Asthma can be difficult to treat, so physicians at the Yale Center for Asthma and Airway Disease (YCAAD) are always searching for novel therapeutic approaches to treat severe cases for which drug treatment has proved ineffective. A case in point is bronchial thermoplasty (BT), a new minimally invasive procedure made possible by a device recently approved by the FDA that uses radiofrequency energy to treat moderate to severe asthma.

Each year thousands of patients visit YCAAD, which recently became the first center between Boston and New Jersey to offer BT. Because YCAAD’s multidisciplinary approach creates an ideal setting for performing and refining the procedure, the center is one of 30 in the country participating in a phase IV post-market trial of the new device.

Asthma symptoms result from an excess of smooth muscle cells in the airways of the lungs. When various triggers cause airway inflammation, bronchial muscle cells contract and constrict the airways, making breathing difficult. In BT, a flexible camera known as a bronchoscope is adapted with the BT device to gently heat and eliminate smooth muscle. This prevents the airways from constricting.

The studies that led to FDA approval of the BT procedure showed that it significantly mitigated asthma symptoms and flare-ups of the disease, improving asthma patients’ quality of life.

“With this breakthrough treatment, we are confident we will be able to alleviate much of the suffering of our patients with severe asthma,” says Geoffrey L. Chupp, M.D., associate professor of medicine and YCAAD director. “In the past, these patients received high doses of medication and continued to suffer from frequent asthma attacks and limitations on routine daily activities, as well as frequent emergency room visits. Bronchial thermoplasty gives new hope to these asthmatic patients and a non-drug option to control their disease.”

Jonathan T. Puchalski, M.D., assistant professor of medicine and director of the Thoracic Interventional Program in the medical school’s Section of Pulmonary and Critical Care Medicine, performs the BT procedure with the help of a team that includes Kimberly Ebel, R.N., Suzanne Koshis, R.N., and Kelsey Johnson, P.A. Patients are sleepy during the procedure but breathing on their own, and they are usually able to go home afterwards.

Because the BT procedure itself can sometimes trigger an asthma attack, it is generally performed in three outpatient sessions in which different regions of the lungs are treated, spaced about three weeks apart.

One patient who was recently treated with the procedure at YCAAD had suffered from severe asthma his entire life. With poor lung function, he was chronically short of breath and had trouble exercising.

Like many patients who undergo BT, this patient’s symptoms worsened for a brief period immediately after the procedure. After four months, however, he had decreased his medications and no longer used a rescue inhaler when playing sports. He has increased his heart rate by 20 points when exercising on a treadmill, and his lung function has also slightly improved.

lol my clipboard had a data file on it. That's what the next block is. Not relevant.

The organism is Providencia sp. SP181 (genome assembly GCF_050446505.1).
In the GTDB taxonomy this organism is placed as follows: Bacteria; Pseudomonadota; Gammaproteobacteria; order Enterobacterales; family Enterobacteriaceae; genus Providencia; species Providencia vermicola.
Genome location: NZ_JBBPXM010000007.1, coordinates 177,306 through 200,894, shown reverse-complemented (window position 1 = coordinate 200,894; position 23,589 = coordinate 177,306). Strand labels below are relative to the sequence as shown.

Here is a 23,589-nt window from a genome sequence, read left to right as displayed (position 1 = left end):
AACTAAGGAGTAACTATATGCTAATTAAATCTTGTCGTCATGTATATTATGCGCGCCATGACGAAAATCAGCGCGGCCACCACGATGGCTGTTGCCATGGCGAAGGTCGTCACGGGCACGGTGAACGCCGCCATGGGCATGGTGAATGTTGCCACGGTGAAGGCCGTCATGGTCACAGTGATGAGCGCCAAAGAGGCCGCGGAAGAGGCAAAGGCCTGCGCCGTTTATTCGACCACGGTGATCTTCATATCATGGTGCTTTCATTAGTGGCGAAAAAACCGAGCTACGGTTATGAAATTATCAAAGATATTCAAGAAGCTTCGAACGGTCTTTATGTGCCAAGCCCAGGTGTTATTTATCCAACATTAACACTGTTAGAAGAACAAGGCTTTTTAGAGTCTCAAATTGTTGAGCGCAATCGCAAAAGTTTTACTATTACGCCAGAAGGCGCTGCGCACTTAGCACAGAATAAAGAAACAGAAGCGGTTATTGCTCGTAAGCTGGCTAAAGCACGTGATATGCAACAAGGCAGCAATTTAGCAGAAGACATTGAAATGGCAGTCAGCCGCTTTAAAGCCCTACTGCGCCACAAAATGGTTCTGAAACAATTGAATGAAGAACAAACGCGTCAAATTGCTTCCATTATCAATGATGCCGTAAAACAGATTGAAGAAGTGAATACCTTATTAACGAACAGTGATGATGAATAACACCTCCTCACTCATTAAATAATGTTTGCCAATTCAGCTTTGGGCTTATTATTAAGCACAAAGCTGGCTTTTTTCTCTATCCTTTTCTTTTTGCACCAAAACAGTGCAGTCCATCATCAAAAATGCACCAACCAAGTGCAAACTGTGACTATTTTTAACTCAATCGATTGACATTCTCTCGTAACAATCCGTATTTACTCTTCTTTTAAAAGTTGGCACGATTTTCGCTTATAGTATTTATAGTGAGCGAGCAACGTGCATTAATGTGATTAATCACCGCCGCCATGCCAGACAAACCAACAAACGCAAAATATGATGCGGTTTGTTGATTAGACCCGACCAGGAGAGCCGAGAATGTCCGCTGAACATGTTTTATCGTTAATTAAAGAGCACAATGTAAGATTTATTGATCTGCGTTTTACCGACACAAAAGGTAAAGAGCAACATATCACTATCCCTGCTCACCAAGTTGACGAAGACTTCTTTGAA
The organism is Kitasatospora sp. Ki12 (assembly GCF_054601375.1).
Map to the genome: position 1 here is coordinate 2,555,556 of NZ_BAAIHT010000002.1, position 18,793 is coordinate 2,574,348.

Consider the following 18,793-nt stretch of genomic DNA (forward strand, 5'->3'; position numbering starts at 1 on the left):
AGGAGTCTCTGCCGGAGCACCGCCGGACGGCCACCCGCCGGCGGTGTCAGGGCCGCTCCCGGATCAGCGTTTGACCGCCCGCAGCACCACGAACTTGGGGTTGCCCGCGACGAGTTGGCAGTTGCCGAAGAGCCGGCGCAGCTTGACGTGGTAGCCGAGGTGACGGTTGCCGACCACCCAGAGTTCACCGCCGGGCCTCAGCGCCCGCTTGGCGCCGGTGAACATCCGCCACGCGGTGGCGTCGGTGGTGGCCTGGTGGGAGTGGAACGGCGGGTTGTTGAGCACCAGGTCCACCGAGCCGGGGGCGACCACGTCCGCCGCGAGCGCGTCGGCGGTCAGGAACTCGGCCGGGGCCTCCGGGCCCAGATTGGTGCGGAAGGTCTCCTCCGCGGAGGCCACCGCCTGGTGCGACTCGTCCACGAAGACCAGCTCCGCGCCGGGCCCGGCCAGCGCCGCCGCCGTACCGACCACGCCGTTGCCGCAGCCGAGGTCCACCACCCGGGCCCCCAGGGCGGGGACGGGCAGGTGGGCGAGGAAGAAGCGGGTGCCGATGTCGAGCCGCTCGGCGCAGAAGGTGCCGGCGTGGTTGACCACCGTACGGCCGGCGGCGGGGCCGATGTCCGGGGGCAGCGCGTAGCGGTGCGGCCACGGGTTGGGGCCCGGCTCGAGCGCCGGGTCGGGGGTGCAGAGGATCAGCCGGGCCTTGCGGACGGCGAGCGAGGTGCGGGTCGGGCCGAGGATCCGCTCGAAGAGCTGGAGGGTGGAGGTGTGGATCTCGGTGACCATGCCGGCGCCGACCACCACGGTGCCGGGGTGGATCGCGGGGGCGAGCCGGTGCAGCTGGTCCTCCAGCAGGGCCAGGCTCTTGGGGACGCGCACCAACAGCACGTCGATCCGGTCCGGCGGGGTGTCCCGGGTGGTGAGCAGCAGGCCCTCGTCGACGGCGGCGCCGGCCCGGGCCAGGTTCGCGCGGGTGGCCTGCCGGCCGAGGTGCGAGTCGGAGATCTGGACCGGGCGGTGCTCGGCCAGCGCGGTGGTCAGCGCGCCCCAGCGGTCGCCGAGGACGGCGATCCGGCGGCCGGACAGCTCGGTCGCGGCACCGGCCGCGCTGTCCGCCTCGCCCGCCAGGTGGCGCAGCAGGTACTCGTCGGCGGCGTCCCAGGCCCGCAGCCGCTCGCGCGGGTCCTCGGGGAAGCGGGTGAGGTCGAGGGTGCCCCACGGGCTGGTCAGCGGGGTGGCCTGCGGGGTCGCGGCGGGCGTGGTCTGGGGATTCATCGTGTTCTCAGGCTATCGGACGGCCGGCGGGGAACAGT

“This is exactly the clinical response you would predict based on the trials evaluated by the FDA. The patient is pleased he went through the procedure,” says Chupp.

Patients who undergo BT receive follow-up care from a team that includes Nicole Grant, R.A., and Carol Holme, who provide assessment immediately after the procedure, and Radhika Nandlal, R.N., who provides care and advice to BT patients who return to YCAAD over the long term.

As the only major asthma center in the Northeast, YCAAD physicians and scientists enjoy unique opportunities to conduct research aimed at understanding the biological pathways at the root of asthma as well as to improve treatments like BT.

The center maintains a large repository that includes clinical and physiological data, DNA samples, plasma, and lung specimens from asthma patients who are stable or are experiencing flare-ups. All of this data is regularly uploaded into a Web-supported database so that information is readily available, making it easier to recruit patients for clinical trials and identify those who could benefit from specific treatments like BT.

“We’re trying to get better at figuring out what therapy is best for what person,” says Lauren E. Cohn, M.D., assistant professor of internal medicine and YCAAD co-director. “Because we see so many patients with this disease, we really are starting to understand how to group our patients and how to get the sense of who might need BT.”

In 2007, Chupp and Jack Elias, M.D., chair and Waldemar Von Zedtwitz Professor of Medicine, reported in The New England Journal of Medicine that asthmatic patients have high levels of a protein called YKL-40 that helps regulate the immune response and can cause lung inflammation. They went on to show that those with a particular mutation in the YKL-40 gene are at greater risk of developing asthma and have lower lung function.

Cohn has joined Chupp and Elias in a search for biomarkers that can predict patients’ response to BT. The team believes that the YKL-40 mutation or levels of the protein in the blood may be a good candidate, since YKL-40 levels appear to decrease significantly after BT.

“We customize the treatment approach for every patient and determine if they’re a candidate for BT or some other advanced or investigational treatment,” says Chupp. “YKL-40 might be a clinically useful marker of responsiveness.”

Puchalski believes that BT is a promising treatment for some patients who obtain unsatisfactory results from asthma inhalers or oral medications such as beta-agonists. “This new procedure offers a potential upgrade for treatment over inhaled drugs or other medications because we are attacking the problem at its very root,” he says. Chupp agrees: “For those with severe asthma, this is a terrific option where medication can fall short.”